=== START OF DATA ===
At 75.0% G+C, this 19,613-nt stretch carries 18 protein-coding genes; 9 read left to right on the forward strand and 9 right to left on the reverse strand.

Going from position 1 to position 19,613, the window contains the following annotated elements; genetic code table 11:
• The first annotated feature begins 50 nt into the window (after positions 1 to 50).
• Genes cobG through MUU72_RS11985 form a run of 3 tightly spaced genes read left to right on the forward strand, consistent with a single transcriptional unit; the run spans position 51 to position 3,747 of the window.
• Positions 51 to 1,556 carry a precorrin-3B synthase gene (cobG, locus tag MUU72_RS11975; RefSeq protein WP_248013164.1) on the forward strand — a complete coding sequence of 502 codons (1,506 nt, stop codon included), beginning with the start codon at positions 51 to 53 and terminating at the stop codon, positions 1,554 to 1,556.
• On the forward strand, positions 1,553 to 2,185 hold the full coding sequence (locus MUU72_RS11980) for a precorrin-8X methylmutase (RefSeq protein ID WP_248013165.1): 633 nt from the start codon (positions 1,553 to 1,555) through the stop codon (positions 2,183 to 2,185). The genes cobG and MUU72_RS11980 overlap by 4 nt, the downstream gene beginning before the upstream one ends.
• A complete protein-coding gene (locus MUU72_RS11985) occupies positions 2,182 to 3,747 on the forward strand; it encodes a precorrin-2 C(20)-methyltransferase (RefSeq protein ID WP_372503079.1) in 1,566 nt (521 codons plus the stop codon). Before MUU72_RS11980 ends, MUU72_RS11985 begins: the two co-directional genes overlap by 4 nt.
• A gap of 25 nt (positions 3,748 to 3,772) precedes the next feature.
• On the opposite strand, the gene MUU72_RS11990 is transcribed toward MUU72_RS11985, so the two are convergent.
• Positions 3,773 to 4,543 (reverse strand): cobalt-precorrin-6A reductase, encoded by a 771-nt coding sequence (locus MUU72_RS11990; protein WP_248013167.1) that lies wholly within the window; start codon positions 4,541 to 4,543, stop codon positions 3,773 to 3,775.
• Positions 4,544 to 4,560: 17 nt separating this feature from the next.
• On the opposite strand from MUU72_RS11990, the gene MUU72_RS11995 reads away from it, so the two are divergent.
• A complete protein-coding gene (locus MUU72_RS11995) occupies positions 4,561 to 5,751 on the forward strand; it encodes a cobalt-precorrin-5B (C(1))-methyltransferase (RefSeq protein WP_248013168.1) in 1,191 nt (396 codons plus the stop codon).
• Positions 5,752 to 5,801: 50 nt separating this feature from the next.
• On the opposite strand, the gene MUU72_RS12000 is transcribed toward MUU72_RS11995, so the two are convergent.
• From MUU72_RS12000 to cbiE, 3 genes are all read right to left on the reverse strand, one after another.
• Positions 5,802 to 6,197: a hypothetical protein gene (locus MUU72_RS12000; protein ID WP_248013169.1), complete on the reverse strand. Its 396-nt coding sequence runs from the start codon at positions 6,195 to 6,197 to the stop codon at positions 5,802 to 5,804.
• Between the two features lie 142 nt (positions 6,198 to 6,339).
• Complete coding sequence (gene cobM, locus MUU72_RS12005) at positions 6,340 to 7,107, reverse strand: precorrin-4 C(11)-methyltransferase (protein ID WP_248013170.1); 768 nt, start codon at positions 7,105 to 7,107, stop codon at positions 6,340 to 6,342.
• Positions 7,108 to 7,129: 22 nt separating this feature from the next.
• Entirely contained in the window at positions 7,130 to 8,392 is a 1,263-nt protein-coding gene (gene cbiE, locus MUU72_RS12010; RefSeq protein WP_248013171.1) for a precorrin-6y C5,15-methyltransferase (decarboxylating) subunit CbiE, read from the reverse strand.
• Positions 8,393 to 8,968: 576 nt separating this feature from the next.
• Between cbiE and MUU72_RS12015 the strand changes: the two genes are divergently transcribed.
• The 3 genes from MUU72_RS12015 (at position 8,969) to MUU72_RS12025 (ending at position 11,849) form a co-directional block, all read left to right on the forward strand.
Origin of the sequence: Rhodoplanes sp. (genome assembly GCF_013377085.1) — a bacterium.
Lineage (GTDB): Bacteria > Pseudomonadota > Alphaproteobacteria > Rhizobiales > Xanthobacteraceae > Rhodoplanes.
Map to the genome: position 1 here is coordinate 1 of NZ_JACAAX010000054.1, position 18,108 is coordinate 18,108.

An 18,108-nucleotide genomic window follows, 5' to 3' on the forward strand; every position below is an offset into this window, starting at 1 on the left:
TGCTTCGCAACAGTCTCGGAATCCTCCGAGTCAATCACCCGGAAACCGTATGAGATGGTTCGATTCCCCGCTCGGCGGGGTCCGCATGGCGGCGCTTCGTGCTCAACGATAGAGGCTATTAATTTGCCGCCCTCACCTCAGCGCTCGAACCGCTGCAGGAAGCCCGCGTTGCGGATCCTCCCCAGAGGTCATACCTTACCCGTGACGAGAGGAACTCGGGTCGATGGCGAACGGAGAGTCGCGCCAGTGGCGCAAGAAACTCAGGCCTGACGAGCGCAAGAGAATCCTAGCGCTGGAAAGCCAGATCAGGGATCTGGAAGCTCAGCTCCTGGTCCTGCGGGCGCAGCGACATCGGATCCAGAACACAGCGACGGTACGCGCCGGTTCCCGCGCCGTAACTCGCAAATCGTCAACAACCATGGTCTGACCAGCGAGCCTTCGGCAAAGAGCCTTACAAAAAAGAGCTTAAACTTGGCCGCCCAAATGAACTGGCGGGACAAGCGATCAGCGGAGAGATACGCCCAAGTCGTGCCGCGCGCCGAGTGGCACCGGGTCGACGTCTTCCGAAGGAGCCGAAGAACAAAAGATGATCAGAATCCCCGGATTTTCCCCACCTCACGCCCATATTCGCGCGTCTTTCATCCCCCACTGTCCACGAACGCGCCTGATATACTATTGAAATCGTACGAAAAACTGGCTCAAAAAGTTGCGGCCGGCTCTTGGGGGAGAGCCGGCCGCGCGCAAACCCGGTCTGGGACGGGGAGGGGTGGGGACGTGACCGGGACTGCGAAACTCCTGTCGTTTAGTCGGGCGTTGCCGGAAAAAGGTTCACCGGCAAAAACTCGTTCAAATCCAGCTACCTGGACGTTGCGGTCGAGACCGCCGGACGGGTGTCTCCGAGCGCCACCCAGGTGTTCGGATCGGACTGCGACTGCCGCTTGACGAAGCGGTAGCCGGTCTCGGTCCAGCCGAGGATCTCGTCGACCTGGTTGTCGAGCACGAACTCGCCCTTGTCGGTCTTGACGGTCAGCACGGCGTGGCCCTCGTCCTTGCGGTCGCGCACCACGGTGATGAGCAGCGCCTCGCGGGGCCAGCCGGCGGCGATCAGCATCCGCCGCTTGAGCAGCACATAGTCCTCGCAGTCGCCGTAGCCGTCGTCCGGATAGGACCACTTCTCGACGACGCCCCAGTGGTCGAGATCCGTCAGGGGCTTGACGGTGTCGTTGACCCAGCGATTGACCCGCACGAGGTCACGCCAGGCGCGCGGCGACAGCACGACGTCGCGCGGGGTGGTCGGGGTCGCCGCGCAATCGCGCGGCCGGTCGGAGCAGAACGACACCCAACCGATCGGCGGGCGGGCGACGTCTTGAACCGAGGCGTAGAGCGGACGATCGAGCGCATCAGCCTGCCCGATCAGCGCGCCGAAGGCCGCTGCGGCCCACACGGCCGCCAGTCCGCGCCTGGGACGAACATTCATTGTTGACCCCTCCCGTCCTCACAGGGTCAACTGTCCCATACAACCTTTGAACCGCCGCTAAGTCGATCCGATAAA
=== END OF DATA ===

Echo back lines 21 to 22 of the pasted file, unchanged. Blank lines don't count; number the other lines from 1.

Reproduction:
• Entirely contained in the window at positions 7,130 to 8,392 is a 1,263-nt protein-coding gene (gene cbiE, locus MUU72_RS12010; RefSeq protein WP_248013171.1) for a precorrin-6y C5,15-methyltransferase (decarboxylating) subunit CbiE, read from the reverse strand.
• Positions 8,393 to 8,968: 576 nt separating this feature from the next.